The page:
We were an hour into the flight and my mind raced around the imminent disaster. Never seeing Carla or my family again. Never running a 25k, reading the Lord of the Rings or eating a lobster. Around me, people clutched at complimentary Palm Air blankets and let the swaying of the plane rock them to gentle sleep. I considered messaging Carla, just to say I loved her and that everything is fine. It would have been 2AM back home, so by the time she would read it, I’d already be strewn across the ocean floor. Ought to be enough to replace her “We should talk” with "What have I done?". Perhaps I would email all the producers who turned me down, so they'd get a hearty pang of regret too. Maybe they’d reconsider the show when I was dead. I didn’t want to go home anymore, what was the point?
The light rocking movements gradually picked up into thrashes which began to pull people from their sleep, finally finding the concern in their faces that I had spent so long searching for. Murmurs of worry spread across the cabin as what was once the whisper of wind on the window was replaced by the tumultuous rattling of hail hitting the portholes. Dim sleeping lights lifted into full beam as people were ushered back to their seats under the return of the seatbelt sign. Now I saw it. The dread and the panic as they surmised their doom, just as I did hours before them. The captain spoke again, this time to inform us that Storm Clarence had shifted considerably due north, bringing him closer to our flight path. That was it. No encouragement, only facts. Beside me, the woman glanced around anxiously before landing a fearful look at me, who was expressionlessly smug. I nodded a silent “I told you so.”
We soared further on at however many miles per hour, until the storm was upon us. People screamed and cried out as the oxygen masks dropped from above. Tears streamed down faces, leaving wet trails on cheeks while people clung to their dearest and said their goodbyes. The plane was lurching sideways and twisting as the yaw was offset by gale force winds.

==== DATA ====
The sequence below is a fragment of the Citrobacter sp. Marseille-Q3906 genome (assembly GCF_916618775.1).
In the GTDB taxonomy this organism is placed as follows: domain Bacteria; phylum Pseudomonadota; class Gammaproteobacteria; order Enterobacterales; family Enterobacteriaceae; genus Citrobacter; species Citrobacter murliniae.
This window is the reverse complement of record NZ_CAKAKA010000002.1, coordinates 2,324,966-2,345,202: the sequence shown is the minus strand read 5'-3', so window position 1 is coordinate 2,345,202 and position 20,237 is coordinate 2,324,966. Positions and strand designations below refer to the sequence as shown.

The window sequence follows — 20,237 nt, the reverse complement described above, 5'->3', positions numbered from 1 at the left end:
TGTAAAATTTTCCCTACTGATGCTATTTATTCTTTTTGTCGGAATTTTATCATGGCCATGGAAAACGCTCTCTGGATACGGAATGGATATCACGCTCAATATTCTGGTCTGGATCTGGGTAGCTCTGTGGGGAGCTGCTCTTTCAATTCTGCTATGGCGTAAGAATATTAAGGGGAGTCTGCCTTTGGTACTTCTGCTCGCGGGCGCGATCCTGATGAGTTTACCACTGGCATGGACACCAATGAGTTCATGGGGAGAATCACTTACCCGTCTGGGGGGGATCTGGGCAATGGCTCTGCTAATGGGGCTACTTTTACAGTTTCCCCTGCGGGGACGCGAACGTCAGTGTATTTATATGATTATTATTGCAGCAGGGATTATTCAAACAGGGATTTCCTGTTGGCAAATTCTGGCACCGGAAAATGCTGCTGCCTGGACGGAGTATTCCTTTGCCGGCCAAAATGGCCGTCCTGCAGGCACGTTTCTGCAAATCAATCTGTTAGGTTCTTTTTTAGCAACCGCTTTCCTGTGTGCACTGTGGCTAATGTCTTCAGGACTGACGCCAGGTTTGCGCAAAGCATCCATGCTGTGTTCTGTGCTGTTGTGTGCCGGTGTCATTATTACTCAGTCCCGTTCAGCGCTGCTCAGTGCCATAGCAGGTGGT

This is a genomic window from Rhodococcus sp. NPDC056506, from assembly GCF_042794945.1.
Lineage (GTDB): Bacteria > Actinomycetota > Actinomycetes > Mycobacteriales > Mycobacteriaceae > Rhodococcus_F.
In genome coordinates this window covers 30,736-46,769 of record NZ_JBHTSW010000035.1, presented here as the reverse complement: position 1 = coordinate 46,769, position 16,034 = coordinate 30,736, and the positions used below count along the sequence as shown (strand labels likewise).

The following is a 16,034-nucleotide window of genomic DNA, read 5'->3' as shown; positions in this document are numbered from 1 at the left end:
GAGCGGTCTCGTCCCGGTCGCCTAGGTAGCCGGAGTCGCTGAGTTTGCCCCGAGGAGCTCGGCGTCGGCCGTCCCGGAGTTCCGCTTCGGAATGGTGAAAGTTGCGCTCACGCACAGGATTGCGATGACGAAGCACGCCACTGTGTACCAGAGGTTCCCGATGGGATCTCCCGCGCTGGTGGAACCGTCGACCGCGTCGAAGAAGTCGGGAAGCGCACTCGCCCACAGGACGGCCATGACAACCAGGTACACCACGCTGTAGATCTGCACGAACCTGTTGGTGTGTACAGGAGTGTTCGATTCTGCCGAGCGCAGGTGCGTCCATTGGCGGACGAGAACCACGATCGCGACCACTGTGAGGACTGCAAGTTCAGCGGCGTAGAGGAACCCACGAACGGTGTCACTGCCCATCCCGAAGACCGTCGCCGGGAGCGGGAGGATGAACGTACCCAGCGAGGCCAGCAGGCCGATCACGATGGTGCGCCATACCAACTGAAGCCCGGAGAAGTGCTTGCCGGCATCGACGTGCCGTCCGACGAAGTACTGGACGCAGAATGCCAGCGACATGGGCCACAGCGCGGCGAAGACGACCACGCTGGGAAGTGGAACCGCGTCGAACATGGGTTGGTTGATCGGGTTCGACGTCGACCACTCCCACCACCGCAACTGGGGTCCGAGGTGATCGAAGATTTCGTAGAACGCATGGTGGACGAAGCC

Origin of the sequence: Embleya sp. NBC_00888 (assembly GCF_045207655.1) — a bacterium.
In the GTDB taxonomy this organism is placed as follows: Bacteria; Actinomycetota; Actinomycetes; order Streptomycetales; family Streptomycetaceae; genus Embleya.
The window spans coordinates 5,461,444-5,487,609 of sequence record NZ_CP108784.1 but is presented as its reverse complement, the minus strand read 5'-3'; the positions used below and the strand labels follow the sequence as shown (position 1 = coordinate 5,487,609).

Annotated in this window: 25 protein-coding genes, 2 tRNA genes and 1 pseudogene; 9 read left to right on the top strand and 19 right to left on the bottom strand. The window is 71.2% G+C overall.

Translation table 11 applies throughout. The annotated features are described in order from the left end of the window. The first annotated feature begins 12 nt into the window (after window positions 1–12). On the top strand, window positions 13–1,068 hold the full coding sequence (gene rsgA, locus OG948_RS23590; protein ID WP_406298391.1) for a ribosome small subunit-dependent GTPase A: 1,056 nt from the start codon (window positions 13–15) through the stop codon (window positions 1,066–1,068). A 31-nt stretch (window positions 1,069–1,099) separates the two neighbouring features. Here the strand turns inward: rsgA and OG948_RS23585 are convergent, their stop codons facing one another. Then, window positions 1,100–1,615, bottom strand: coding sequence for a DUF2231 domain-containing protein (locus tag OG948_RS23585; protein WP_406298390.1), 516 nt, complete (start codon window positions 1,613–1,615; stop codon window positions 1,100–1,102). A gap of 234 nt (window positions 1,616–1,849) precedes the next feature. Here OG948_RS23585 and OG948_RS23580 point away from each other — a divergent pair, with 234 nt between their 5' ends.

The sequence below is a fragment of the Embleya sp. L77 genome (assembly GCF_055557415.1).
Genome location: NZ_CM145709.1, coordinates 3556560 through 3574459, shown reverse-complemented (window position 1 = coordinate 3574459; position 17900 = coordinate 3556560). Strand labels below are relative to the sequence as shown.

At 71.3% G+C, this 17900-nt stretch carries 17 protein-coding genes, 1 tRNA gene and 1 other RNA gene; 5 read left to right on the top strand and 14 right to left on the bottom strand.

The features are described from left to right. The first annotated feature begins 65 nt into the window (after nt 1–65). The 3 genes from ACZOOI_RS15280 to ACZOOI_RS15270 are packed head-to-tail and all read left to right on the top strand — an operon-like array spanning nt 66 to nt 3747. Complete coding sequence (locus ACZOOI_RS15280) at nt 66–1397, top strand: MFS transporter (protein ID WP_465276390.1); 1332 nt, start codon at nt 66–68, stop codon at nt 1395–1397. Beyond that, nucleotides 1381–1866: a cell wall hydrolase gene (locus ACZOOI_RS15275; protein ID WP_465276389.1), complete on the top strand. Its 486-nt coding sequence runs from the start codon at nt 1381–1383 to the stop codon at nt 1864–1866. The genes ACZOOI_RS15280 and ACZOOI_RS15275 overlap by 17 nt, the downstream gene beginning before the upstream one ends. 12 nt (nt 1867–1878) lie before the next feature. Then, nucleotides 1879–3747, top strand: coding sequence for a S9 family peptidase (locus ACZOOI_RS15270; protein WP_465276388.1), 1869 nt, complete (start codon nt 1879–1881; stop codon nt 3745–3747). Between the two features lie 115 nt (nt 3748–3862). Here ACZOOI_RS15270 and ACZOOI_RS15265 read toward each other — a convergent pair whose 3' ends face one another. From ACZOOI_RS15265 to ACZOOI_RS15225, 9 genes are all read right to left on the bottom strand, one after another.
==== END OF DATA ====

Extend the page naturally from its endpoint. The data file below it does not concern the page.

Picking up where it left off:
I was over it. Crashing, painful death, it was a new thought to everyone else but I'd had about two hours to come to terms with it. Having pictured my demise so many times, it started to seem natural to me. I’d lived a good life, wrote some mediocre stage work. Plus, I figured if I die, I’d be unappreciated in my time and not technically wouldn't die alone, since Carla never officially ended things. I had to stop myself from smiling. I wasn’t enjoying it, but this thought of “Quit while you’re ahead.” wouldn’t stop swirling around my mind. With a terrible week behind me and a probably worse one ahead of me, it really seemed like a good time to clock out. With that, the lights started to flicker, backed by the flashing of lightning and applause of thunder. I sent a message to Carla,
“Yeah, whatever.” I was free.
Silent chaos around me ensued as we waited for the final moment. Perhaps a bolt of lighting would kill the power and drop us from the clouds like a stone. Or the cabin would depressurise, launching our unsuspecting bodies into the night sky. On the window, sheets of rain pelted the glass, blocking any view of the hurricane outside. There were only the flashes and the shaking of the transatlantic liner.
Any moment now. Any moment now. Any moment now.
I kept a cool composure for some time, arms crossed and prepared to meet my maker. Until, without warning, we escaped the thick clouds, revealing clear sky for the first time since long before take-off. The lights returned to normal and in the distance, an orange sun began to rise over the ocean on a new day. A cheer was followed by clapping and hollering as each passenger redeemed a new lease on life and respect for this grand tapestry which sees us so close to our end, only to emerge a new.
Bloody typical. Just when I’m happy. Just when I’ve come to terms with life and found peace, I’m taken straight back to square one. What a joke. I was distraught. Carla, the play, the producers, it all came rushing back to me. The only thing worse than dying was not dying at all. We passed the Scottish coast when the captain took an opportunity to explain that Storm Clarence had dissipated, giving us safe passage. I tried to formulate an excuse for my abrupt message to Carla and seethed. I really do get nothing my way.
“Nobody move!” A yell split the sleepy relieved silence in the cabin’s golden glow. A man revealed a complex of wires strapped to his chest as he stood up on the front row, detonator in hand. Finally, a stroke of good luck.